Organisational Change Management Volume 2

22. Sleep

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I

Introduction

 

(includes light)
. Adequate sleep plays a pivotal role in underpinning all these factors that impact upon competitiveness in a modern society, such as promoting learning, concentration, imagination and creativity; sharpening problem-solving and accuracy; consolidating memory; improving mood and reaction time

 

. Sleep is like food, ie an essential factor in wellbeing. It is more about resting the mind than the body.

 

. In general, adults need around 8 hours of sleep per night as the human brain is only capable of around 16 hours of wakefulness; otherwise cognitive performance declines, ie

 

"...your reaction speed, short-term and long-term memory, ability to focus, decision-making capacity, math processing, cognitive speed, and spatial orientation all start to suffer......Cutback sleep......and the accumulated sleep deficit magnifies these negative effects..."

 

Charles Czeisler, 2006

 

. Research on American police officers (Alexandra Roginski, 2012) showed that a high number (40%) of police officers suffered sleep disorders that arose from a combination of

 

- lifestyle (poor diet and exercise)

 

- job-related stresses

 

- shift work factors

 

. More detail on "slumber blunders"from police study

Performance indicator

Percentage of increased risk for persons with sleep disorder (%)

Serious administrative error

41

Falling asleep while driving

57

Error or safety violation attributed to fatigue

53

Error or safety violation not attributed to fatigue

32

Occupational injury

26

Uncontrolled anger towards suspects or citizen

20

Absenteeism

24

Falling asleep during meetings

101

Falling asleep while stopped in traffic

51

Citizens' complaints

19

They are also more than twice as likely to suffer from depression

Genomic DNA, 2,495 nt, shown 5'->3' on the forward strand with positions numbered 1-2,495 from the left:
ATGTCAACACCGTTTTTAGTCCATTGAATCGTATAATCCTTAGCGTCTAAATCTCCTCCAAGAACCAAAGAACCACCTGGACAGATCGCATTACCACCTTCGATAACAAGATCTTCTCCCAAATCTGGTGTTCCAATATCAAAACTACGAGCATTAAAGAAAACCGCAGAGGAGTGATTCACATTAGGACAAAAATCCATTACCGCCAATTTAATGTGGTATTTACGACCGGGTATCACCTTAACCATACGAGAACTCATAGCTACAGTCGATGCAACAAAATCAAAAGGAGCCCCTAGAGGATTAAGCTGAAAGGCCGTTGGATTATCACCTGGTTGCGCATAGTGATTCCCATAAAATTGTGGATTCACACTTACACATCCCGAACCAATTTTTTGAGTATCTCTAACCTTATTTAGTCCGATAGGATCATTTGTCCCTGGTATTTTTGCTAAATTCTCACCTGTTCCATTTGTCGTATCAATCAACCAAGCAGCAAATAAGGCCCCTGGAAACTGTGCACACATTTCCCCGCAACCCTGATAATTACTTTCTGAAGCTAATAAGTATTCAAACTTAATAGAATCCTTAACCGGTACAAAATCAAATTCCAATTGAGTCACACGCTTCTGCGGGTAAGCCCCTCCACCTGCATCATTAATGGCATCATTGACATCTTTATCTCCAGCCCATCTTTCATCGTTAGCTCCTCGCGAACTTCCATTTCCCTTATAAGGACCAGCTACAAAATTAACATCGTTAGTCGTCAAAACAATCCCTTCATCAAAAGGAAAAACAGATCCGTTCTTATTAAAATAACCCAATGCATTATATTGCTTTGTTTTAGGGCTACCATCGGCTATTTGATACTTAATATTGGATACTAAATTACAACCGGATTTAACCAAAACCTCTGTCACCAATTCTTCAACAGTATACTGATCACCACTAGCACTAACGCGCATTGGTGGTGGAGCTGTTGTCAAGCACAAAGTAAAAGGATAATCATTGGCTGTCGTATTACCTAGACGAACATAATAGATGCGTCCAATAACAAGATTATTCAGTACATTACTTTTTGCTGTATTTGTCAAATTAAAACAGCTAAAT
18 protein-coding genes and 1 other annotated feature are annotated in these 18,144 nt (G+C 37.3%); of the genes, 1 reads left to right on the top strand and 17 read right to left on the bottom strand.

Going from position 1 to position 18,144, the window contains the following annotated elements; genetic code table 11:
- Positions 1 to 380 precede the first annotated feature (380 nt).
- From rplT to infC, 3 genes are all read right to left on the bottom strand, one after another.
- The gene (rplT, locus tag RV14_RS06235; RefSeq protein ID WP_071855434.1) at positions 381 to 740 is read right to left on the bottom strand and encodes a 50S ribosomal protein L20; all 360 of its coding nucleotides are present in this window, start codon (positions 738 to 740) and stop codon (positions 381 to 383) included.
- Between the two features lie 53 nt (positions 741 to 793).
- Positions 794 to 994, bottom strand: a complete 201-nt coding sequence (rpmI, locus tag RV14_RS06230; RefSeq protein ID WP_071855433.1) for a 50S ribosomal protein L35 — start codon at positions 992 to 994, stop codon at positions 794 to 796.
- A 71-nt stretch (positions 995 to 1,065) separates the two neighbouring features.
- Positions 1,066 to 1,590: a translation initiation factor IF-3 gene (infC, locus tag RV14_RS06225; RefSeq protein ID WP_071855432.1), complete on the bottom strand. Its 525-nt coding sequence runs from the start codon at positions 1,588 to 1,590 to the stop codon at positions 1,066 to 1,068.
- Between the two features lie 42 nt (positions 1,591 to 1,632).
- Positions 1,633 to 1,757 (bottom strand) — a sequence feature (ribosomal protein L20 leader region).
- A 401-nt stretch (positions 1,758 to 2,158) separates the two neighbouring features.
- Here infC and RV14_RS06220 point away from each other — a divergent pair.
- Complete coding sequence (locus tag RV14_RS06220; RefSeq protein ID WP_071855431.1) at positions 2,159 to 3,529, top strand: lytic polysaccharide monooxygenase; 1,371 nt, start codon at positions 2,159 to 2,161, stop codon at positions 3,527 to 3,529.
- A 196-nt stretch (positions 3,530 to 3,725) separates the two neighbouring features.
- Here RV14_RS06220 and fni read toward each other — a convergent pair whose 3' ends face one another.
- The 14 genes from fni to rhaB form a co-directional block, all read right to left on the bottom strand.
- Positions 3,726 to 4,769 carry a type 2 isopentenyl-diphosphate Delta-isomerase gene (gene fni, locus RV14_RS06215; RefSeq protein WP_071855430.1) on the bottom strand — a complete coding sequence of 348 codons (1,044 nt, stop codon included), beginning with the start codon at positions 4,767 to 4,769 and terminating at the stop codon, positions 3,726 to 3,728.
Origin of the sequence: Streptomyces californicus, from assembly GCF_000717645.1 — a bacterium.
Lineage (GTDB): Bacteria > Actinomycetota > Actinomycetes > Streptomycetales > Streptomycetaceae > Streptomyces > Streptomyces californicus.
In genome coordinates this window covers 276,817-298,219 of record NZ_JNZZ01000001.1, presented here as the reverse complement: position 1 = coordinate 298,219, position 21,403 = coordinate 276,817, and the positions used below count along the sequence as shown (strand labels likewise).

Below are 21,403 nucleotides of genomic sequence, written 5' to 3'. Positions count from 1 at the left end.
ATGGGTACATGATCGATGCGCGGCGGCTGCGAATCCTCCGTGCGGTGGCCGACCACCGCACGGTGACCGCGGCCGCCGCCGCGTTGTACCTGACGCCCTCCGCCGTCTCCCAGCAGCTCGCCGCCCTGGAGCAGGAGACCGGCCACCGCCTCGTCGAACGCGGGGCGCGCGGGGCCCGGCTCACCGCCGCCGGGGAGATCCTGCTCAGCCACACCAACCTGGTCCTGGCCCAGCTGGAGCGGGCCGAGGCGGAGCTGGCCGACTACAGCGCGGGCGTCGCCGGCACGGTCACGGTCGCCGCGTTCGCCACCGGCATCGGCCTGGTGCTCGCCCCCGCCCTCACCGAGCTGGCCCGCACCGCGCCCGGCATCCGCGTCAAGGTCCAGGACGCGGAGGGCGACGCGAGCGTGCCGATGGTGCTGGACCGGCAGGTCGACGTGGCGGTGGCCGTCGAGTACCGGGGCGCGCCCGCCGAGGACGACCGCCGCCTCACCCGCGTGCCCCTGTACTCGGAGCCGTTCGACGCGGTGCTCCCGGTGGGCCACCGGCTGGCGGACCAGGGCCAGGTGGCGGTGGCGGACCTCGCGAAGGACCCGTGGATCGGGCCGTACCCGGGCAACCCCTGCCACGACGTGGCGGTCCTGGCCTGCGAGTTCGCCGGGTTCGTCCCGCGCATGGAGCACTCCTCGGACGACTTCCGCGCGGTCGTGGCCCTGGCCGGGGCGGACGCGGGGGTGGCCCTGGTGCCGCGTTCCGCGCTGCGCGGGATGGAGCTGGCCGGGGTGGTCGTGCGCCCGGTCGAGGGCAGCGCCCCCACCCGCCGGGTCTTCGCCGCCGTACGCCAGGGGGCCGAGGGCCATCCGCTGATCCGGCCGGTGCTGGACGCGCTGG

. Sleep loss and sleep disturbance show a complex and bi-directional relationship with mood, ie

 

"...Sleep loss impairs your ability to regulate mood, and mood disturbances in turn may have an adverse impact on sleep...... Disrupting the body's biological clock exposes.....the risk of many different things. It upsets the natural physiology of the body..."

 

Shantha Rajaratnam as quoted by Alexandra Roginski, 2012

 

. Previously it was thought that people like doctors became immune to the negative impacts of sleep deprivation and shift work owing to their gruelling medical training. Recent research has debunked this myth.

 

Purposes of sleep

 

. There are at least 3 purposes of sleep, ie restoration, regulation and learning

 

i) restoration - after a good night's sleep we feel refreshed, ie full of energy, our brains are alert, etc

 

"...Human growth hormone is released during the deepest stages of sleep and, apart from stimulating growth, one of its function is to trigger the repair of damaged issue. It is also significant that when we are ill, we tend to sleep more..."

 

Robert Winston, 2003

 

ii) regulation - our brain and body are organised into regular cycles known as circadian rhythms. This human body clock tells us when we feel sleepy, or when we should eat, etc

 

iii) learning, ie

 

"...sleep acts as oil for the cogwheels of the brain.......The importance of REM sleep in memorising and learning.......The brain goes over itself during sleep, reinforcing new firing patterns and etching them into the memory. Numerous studies have shown that human and animal subjects perform tasks more quickly and more thoroughly after sleep that follows the learning procedure..."

 

Robert Winston, 2003

Sleep is important in managing stress as cortisol levels increase every time you are deprived of sleep; this can contribute feeling overwhelmed

Four stages of sleep

 

. They are 4 separate stages that the brain goes through in sleep. The first stage starts with closing our eyes and relaxing. This involves reduced activity of our brain waves (such as beta waves that appear on charts as are a series of short, tightly-spaced teeth - like serrated edges of a bread knife). The peaks of activity become slightly larger, more regular and more spaced out compared with when we are awake; this involves going from

 

"...alert wakefulness into a gentler, more rhythmic sequence of pulsed activity, like the hum of distant machinery. This is a shift from beta to alpha wave activity..."

 

Robert Winston, 2003

 

Still part of the first stage of sleep is the theta wave formation

 

"...Theta waves are less regular, more like handwriting on the paper roll of the EEG (electro-cardiographic) machine. We can be easily aroused from this stage of sleep and may not even be aware that we are asleep. While this is going on, we may see vivid images before our eyes - sometimes a version of what we may see in the room as if we were awake. We may experience sudden jolts in our arms and legs - which sometimes wake us with the sensation that we have fallen to the earth with a sudden bump..."